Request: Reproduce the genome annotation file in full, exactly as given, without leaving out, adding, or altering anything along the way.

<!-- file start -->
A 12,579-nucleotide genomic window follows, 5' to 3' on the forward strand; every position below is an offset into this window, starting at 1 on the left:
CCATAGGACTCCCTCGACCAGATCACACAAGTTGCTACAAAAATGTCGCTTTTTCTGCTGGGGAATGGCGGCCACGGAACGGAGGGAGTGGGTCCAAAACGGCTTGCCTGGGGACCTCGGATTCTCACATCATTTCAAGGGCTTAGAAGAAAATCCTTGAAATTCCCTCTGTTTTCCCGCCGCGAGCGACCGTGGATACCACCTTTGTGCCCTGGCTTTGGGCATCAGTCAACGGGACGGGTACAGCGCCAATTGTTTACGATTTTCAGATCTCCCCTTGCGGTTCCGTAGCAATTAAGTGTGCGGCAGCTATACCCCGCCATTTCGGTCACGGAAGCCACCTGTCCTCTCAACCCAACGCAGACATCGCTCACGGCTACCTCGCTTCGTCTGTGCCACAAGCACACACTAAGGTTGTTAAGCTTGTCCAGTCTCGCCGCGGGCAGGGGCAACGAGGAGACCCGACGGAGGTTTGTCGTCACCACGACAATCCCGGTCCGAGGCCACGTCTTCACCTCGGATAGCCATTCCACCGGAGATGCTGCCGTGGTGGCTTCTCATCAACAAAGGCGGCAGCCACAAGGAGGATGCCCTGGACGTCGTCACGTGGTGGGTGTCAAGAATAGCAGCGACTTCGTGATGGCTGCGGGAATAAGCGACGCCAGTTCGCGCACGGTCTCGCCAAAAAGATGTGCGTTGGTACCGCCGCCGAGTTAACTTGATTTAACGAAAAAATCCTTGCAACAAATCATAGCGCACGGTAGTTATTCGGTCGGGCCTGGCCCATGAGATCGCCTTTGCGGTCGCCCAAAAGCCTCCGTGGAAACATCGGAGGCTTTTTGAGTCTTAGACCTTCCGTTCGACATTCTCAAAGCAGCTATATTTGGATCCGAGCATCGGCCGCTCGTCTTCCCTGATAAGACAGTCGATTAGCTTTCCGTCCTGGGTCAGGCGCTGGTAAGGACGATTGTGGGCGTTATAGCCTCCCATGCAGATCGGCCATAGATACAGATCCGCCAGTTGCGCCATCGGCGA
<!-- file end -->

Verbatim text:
A 12,579-nucleotide genomic window follows, 5' to 3' on the forward strand; every position below is an offset into this window, starting at 1 on the left:
CCATAGGACTCCCTCGACCAGATCACACAAGTTGCTACAAAAATGTCGCTTTTTCTGCTGGGGAATGGCGGCCACGGAACGGAGGGAGTGGGTCCAAAACGGCTTGCCTGGGGACCTCGGATTCTCACATCATTTCAAGGGCTTAGAAGAAAATCCTTGAAATTCCCTCTGTTTTCCCGCCGCGAGCGACCGTGGATACCACCTTTGTGCCCTGGCTTTGGGCATCAGTCAACGGGACGGGTACAGCGCCAATTGTTTACGATTTTCAGATCTCCCCTTGCGGTTCCGTAGCAATTAAGTGTGCGGCAGCTATACCCCGCCATTTCGGTCACGGAAGCCACCTGTCCTCTCAACCCAACGCAGACATCGCTCACGGCTACCTCGCTTCGTCTGTGCCACAAGCACACACTAAGGTTGTTAAGCTTGTCCAGTCTCGCCGCGGGCAGGGGCAACGAGGAGACCCGACGGAGGTTTGTCGTCACCACGACAATCCCGGTCCGAGGCCACGTCTTCACCTCGGATAGCCATTCCACCGGAGATGCTGCCGTGGTGGCTTCTCATCAACAAAGGCGGCAGCCACAAGGAGGATGCCCTGGACGTCGTCACGTGGTGGGTGTCAAGAATAGCAGCGACTTCGTGATGGCTGCGGGAATAAGCGACGCCAGTTCGCGCACGGTCTCGCCAAAAAGATGTGCGTTGGTACCGCCGCCGAGTTAACTTGATTTAACGAAAAAATCCTTGCAACAAATCATAGCGCACGGTAGTTATTCGGTCGGGCCTGGCCCATGAGATCGCCTTTGCGGTCGCCCAAAAGCCTCCGTGGAAACATCGGAGGCTTTTTGAGTCTTAGACCTTCCGTTCGACATTCTCAAAGCAGCTATATTTGGATCCGAGCATCGGCCGCTCGTCTTCCCTGATAAGACAGTCGATTAGCTTTCCGTCCTGGGTCAGGCGCTGGTAAGGACGATTGTGGGCGTTATAGCCTCCCATGCAGATCGGCCATAGATACAGATCCGCCAGTTGCGCCATCGGCGA